‘End marginalization, treat us humanely’: Somalis protest in Wandsworth

This week, the Somali community in Wandsworth protested their treatment at the hands of Wandsworth social services. Kate Bradley reports.

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Around 200 protesters filled the street outside the offices of Wandsworth Council in south London on Monday to protest what they describe as the “heavy-handedness” of Wandsworth social services in their treatment of the local Somali community. They were protesting in support of Ms Kaaha Mohamud, claiming “solid evidence of abuse of power” by Wandsworth social services in handling her case, since she risks losing her children and does not feel her case has been dealt with properly. Their signs and chants displayed a wider anger with council treatment of local families, showing messages such as “End marginalization. Treat us humanely.”

The demonstration was loud and led predominantly by Somali mothers and families, many with their small children. Other demonstrators came to argue against the closure of SureStart centres, linking together different struggles faced by the community.

Some protesters were most concerned with the mother’s right to care for her own children, while others linked the case with wider treatment of Muslims and the Somali community in Britain, chanting “we want justice!” and “no justice, no peace!”, a slogan also used on anti-racist demonstrations and protests against discriminatory policing and police violence.

Sahel Ali, an advocate with campaigning group United Voice and Partners, encouraged people to spread the word about Ms Mohamud’s case and the wider treatment of families by social workers, arguing for the foundation of an independent commission that could ensure social workers’ accountability, especially in their work in marginalized communities. “Some members of the community feel that Islamophobia could be part of what is happening here. We are blamed for the actions of terrorists in other countries when it is nothing to do with us, when we are just trying to contribute to this country. But this is also a nationwide problem. Social services are too eager to take children into care, and sometimes rely on false reasons without giving the mother a right to reply.”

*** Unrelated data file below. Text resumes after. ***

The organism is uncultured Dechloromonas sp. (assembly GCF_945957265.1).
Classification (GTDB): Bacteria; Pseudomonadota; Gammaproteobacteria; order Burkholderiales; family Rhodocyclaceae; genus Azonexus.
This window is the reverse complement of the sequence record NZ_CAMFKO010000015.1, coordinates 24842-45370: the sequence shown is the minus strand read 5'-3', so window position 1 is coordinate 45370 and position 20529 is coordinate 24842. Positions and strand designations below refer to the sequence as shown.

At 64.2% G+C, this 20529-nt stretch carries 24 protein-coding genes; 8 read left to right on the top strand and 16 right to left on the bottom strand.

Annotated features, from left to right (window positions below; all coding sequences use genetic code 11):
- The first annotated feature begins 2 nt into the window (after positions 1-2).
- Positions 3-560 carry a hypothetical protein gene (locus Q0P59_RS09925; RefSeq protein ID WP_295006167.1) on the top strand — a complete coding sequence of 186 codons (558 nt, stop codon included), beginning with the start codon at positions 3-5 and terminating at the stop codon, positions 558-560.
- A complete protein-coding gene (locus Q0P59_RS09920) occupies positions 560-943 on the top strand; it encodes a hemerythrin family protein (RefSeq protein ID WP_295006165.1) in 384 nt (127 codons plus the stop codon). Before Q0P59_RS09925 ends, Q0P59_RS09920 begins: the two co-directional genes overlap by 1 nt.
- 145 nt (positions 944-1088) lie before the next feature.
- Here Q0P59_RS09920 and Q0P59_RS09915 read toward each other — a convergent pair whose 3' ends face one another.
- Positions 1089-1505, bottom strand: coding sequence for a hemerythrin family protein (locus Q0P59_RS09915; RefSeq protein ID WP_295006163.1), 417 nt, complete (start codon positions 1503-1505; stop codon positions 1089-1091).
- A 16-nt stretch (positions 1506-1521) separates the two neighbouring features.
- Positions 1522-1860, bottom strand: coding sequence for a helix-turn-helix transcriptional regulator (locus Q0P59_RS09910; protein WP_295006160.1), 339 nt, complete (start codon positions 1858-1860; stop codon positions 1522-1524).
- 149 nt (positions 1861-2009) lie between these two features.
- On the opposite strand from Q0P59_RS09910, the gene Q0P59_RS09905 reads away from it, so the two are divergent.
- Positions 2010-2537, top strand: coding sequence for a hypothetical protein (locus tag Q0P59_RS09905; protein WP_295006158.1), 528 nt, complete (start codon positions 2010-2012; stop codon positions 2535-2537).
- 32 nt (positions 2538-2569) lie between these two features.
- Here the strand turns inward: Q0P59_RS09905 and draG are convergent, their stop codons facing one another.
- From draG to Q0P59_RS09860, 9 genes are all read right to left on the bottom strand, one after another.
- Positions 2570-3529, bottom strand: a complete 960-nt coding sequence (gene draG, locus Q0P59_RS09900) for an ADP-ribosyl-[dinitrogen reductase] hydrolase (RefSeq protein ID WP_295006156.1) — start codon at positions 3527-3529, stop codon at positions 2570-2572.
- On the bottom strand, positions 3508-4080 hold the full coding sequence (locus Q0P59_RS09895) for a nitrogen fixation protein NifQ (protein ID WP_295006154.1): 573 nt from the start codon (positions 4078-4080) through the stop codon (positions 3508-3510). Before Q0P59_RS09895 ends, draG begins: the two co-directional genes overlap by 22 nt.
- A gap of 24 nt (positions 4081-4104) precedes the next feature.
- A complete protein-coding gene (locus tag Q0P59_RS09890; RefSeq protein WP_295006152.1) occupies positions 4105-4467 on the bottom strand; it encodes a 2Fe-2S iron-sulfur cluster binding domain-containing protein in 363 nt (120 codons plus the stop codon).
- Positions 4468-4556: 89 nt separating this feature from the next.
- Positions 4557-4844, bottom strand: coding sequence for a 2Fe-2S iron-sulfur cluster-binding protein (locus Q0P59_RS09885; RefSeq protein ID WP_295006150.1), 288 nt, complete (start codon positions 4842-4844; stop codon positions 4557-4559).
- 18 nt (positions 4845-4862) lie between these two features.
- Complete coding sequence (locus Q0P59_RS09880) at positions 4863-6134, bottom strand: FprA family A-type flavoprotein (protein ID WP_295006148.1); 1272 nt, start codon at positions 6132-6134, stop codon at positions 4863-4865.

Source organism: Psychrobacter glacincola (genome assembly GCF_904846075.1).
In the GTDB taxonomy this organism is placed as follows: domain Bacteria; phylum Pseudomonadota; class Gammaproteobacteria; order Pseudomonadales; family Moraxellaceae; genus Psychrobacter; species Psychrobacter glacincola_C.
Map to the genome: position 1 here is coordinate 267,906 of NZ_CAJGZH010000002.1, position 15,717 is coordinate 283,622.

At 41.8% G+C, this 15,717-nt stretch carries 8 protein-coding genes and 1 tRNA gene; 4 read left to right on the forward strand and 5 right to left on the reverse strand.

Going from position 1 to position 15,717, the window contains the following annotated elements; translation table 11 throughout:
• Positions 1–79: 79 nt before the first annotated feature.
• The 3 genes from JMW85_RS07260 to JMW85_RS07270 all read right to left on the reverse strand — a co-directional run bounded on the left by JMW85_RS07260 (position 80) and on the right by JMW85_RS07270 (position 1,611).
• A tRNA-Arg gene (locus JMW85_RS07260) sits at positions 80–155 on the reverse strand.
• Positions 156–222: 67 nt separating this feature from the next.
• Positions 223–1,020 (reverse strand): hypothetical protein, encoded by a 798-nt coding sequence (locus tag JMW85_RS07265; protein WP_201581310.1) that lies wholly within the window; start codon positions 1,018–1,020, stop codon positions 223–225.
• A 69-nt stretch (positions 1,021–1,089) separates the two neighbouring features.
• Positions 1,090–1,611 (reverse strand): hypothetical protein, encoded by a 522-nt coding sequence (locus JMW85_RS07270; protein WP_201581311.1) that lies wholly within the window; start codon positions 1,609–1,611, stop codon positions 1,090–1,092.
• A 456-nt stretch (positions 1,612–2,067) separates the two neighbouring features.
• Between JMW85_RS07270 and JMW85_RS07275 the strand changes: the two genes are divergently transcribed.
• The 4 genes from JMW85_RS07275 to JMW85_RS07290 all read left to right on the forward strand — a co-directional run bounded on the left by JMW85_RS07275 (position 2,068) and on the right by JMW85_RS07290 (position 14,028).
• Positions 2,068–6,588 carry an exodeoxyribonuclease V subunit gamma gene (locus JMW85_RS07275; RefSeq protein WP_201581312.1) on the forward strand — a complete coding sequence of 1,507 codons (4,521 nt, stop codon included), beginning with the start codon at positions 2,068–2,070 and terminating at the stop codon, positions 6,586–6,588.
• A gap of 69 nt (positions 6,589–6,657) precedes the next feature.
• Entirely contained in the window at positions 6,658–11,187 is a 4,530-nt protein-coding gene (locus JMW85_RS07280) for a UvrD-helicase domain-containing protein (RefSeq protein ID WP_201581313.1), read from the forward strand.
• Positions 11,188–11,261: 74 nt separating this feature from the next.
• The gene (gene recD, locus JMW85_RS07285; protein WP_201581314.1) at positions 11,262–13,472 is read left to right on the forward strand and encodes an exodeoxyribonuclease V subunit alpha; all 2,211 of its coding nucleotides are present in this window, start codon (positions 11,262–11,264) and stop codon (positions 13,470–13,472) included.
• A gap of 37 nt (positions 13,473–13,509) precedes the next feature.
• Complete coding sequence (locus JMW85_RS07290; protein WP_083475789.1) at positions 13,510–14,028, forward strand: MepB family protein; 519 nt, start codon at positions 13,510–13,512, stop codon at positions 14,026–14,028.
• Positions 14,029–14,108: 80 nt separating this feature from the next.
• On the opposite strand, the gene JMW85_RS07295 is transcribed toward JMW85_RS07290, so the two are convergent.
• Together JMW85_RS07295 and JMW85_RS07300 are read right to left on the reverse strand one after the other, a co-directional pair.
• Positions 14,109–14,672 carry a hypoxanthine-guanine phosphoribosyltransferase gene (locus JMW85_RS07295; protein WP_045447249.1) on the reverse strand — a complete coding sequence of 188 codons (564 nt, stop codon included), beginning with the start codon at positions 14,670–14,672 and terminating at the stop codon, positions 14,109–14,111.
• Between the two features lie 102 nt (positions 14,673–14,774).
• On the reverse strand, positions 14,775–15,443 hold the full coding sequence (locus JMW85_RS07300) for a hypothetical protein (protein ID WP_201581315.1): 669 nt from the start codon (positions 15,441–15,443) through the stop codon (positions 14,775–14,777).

Estimates from the Office of National Statistics in 2014 suggest around 114,000 Somali migrants live in the UK, a large number of whom arrived in the 80s and 90s to escape the Somali Civil War. Many face unlawful immigration detention during or after their asylum-seeking process. The Somali community in Britain also faces high levels of poverty, with over 80% of Somali-speaking school pupils eligible for free school meals in 2013, and higher unemployment rates than the rest of the population. In recent years,the government’s Prevent policies have turned social services into a relationship of surveillance and discrimination for Muslims in Britain, many of whom are from Somali backgrounds. Children as young as three have been reported for showing so-called ‘signs of radicalisation’.

The demonstrators’ petition foregrounded the way that Somali families’ treatment by social services compounds the oppression already experienced by their community: “The news of Ms Kaaha Mohamud losing her children to care has shocked thousands of people and is the latest example of how the lives of already marginalized, isolated and badly treated Somali families are destroyed silently and away from proper scrutiny[.]”

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If you would like to read and add your name to their petition, or show your support, please contact United Voice at unitedvap@gmail.com.

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